DUNNING — An iconic Chicago cheesecake company’s future keeps getting sweeter.
Eli’s Cheesecake Company, 6701 W. Forest Preserve Drive, received a $1 million boost to build its innovation and education center inside its expanded production facility. The grant is part of a $40 million community development initiative spearheaded by the city to spur economic activity after the pandemic. The latest round of grant winners were announced last week.
The company broke ground over the summer on its $9.5 million expansion, adding 42,000 square feet of production space. But what was missing was money to include a center to host its education programs and test out new products, said President Marc Schulman, whose father opened Eli’s The Place For Steak in 1966 and started the Eli’s legacy.
“What we really wanted to do was to build the innovation and education center, but we had to take it out of the budget,” Schulman said. “Our expansion project … had gone up by over 20 percent.”
The company is now committed to spending an additional $1 million to match the city’s grant, which will also go toward the center’s additions, Schulman said.
Thanks to the grant, Eli’s will soon be able host employee education programs on site at the production building, Schulman said. In the past, the training and graduation ceremonies have been at other schools or crammed into the existing kitchen or cafe.
Eli’s offers English as a second language classes to its employees through Eli’s U, an onsite GED program administered by Wright College. It also works with Vaughn Occupational High School and The Chicago High School for Agricultural Sciences to teach people about the food industry and business.
Having more space means more community partnerships like these can flourish, Schulman said. Earlier this year, the company received a state grant for its expansion and work to create jobs.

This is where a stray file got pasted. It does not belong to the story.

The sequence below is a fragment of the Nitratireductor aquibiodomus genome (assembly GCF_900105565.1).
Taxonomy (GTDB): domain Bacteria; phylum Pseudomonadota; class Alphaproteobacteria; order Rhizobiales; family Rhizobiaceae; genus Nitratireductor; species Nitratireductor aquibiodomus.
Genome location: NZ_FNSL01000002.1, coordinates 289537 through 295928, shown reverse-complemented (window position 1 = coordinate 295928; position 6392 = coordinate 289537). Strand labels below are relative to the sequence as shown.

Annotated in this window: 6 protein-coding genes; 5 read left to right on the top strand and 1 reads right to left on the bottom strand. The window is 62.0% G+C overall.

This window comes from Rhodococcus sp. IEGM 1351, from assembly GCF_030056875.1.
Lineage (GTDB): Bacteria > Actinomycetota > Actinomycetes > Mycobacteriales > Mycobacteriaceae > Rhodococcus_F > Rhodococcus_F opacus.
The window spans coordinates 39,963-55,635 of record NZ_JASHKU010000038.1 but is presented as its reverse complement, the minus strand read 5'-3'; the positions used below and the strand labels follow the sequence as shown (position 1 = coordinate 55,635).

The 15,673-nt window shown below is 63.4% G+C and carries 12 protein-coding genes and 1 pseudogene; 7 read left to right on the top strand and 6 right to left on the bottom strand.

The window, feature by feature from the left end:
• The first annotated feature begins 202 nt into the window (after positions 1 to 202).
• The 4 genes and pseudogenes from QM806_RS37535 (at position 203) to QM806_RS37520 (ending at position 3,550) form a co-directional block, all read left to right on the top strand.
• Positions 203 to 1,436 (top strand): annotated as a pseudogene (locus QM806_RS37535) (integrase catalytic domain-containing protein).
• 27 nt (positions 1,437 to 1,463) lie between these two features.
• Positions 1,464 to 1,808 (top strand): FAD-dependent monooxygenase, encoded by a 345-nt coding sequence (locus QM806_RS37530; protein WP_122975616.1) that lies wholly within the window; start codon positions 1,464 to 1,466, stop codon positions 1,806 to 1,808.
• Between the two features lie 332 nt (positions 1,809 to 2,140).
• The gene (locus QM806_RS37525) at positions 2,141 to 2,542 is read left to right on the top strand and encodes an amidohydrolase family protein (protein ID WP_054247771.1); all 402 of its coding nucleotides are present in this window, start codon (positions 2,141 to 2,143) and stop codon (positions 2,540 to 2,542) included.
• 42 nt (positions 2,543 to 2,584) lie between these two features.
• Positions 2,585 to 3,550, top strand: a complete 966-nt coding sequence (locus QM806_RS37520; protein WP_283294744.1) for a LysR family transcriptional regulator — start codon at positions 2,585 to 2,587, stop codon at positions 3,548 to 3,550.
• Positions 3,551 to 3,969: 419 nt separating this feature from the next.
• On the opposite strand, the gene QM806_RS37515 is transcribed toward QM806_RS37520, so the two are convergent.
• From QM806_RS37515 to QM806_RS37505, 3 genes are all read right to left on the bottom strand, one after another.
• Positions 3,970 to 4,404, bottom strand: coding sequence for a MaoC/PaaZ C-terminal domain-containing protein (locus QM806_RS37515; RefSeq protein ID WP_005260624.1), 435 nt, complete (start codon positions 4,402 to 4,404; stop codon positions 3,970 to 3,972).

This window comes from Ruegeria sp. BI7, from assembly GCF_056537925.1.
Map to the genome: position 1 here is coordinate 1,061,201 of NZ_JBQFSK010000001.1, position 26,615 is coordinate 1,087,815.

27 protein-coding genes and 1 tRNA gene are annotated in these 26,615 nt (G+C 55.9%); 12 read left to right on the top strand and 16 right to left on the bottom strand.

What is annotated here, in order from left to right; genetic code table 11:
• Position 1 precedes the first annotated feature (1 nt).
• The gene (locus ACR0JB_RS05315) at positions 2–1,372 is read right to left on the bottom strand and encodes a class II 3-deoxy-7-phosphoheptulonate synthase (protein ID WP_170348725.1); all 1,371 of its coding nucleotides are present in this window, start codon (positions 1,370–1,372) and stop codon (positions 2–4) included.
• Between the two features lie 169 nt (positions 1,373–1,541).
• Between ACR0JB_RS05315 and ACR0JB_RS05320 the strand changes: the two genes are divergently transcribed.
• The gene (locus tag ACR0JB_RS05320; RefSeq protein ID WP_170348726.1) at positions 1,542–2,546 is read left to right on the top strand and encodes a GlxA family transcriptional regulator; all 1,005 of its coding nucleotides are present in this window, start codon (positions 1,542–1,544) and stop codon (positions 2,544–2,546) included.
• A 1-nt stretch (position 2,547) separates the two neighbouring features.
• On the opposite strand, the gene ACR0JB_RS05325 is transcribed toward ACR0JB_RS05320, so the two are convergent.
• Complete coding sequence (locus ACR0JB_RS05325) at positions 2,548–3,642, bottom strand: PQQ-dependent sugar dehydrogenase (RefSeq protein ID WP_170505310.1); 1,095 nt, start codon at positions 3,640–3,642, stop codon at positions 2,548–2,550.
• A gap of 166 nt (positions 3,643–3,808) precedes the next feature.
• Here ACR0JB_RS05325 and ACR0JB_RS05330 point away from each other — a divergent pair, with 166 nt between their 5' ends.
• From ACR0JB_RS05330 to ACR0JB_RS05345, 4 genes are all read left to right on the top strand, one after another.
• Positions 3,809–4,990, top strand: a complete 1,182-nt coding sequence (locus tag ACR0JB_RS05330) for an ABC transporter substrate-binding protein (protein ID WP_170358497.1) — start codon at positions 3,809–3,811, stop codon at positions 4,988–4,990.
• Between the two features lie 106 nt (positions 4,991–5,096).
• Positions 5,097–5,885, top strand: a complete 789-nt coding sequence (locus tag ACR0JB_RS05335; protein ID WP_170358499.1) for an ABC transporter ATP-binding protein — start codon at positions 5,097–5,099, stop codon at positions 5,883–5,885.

The innovation center will add a pilot plant for product development and to give bakers more space creatively and physically, Schulman said.
“They work out of a kitchen next to the cafe, [but] it’s inadequate for what we are doing now,” Schulman said. “We do a lot, but we are out of space. We have the vision and are grateful to the city. If we didn’t get the grant, who knows when we could have done it?”
The building expansion is set to be complete in late April or early May; walls and interior work for the innovation and the education center will go up after that, though there is no set timeline for its completion, Schulman said.
The hope is the bigger production facility will be up and running by May while the buildout of the program side continues, which will allow the company to spread out and hire more people, Schulman said.
Growing the business and giving people lasting opportunities through education and employment is the main goal, Schulman said.
“It’s really the heart of our business. … If we cannot educate, innovate and train, the production space would be somewhat meaningless,” Schulman said. “We’re very honored to be chosen by the city.”
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